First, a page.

Orangeburg Country Club again among the best “classic” courses | Golf
BOB GILLESPIE Special for The T&D
Winter 2021-2022 promises to be momentous for Orangeburg Country Club, in both historic and contemporary ways.
This month the club celebrates the 100th anniversary of its founding in the years following World War I, a milestone chronicled by local writer and club member Gene Atkinson in a forthcoming book.
It is also the 60th anniversary of the club’s move from what is now the Club Acres neighborhood to its present site along the Edisto River, a project spearheaded by famed course architect Ellis Maples in 1961-62.
Add to that the 100th birthday last fall of Jane Covington, the beloved Orangeburg icon and South Carolina first lady of golf, who lives just off the course’s fourth tee, and it could be that ‘there isn’t enough champagne to toast at all the moments to remember. the club this spring.
Amidst all these celebrations, a more current but no less welcome one: Orangeburg Country Club’s annual recognition last week as one of the best golf courses in the state by the South Carolina Golf Course Ratings Panel, an organization of 120+ media, top players and insiders who consistently include OCC as a favorite every year since 2014.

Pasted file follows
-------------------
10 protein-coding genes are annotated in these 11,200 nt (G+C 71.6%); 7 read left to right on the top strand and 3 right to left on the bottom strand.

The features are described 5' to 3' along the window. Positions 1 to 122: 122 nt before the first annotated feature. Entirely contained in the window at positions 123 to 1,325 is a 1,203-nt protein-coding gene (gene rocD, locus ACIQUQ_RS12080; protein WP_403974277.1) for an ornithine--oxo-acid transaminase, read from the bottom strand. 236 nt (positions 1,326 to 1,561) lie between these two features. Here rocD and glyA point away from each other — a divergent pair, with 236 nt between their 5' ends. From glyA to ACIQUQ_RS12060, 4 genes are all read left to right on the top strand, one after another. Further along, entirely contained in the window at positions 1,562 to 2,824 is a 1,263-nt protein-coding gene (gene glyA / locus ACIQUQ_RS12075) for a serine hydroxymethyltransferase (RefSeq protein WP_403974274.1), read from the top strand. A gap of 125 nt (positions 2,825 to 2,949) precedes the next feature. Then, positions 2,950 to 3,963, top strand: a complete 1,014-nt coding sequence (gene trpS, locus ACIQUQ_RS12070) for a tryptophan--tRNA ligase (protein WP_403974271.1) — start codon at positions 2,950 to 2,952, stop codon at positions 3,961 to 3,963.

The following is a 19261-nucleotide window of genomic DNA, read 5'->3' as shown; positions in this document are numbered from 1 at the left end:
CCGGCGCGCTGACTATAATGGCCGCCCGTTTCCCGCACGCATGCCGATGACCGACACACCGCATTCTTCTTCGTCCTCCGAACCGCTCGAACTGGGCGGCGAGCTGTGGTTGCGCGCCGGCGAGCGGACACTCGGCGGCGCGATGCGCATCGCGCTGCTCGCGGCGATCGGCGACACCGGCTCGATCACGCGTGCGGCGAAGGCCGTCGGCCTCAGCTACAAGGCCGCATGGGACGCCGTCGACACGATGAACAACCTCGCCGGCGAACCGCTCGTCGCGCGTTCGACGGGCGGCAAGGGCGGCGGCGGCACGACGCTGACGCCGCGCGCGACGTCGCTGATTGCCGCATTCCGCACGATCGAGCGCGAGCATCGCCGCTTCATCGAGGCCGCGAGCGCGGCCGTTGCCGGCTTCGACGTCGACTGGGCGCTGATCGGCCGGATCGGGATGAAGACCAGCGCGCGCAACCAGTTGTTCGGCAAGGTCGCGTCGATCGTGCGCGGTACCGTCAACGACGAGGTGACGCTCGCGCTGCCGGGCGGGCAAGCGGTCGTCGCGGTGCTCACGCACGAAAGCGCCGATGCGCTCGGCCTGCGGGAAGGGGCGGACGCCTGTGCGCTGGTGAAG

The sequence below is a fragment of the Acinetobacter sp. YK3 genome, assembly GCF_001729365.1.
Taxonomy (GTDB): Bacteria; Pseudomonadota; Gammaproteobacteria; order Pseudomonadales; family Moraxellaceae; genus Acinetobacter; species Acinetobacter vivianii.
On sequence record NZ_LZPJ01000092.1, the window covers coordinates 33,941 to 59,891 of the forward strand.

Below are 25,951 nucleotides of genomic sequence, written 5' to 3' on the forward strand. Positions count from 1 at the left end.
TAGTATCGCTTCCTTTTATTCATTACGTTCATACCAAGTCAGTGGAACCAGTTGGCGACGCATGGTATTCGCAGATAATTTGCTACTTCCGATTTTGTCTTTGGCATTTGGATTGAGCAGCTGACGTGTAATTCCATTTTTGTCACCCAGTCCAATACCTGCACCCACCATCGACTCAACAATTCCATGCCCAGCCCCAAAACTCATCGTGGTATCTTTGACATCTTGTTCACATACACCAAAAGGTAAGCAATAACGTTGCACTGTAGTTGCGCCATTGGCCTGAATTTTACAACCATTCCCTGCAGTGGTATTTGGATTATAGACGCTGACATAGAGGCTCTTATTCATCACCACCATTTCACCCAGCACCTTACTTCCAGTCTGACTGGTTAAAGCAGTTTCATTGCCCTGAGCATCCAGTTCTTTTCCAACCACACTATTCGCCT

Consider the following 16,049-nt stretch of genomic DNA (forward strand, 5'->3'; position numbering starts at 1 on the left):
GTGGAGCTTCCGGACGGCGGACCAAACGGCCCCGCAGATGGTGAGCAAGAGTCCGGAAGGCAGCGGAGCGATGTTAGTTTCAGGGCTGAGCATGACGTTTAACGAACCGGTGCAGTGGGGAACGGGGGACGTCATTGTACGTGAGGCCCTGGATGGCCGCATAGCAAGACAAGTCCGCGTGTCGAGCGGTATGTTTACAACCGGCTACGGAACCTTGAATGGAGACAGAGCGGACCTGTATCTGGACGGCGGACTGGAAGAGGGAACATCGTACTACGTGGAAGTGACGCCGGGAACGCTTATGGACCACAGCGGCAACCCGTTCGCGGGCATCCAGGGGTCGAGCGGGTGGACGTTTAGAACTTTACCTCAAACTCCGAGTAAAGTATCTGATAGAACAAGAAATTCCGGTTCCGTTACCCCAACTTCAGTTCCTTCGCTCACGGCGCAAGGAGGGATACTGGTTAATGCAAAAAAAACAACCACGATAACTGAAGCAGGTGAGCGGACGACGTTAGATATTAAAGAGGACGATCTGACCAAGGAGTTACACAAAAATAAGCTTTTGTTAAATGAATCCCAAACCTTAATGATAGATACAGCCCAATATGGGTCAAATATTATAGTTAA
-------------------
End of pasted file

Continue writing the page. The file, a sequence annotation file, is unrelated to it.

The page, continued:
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SC Golf Course Rankings for 2022
For 2021-22, the 6,836-yard, par-72 layout is ranked 11th among the state’s top 20 “classic” golf courses (those built before 1980), a designation the rating committee initiated for recognize the differences between older and more modern courses. designs. This year’s ranking is down slightly from 2020, when the course was No. 9 among classic courses.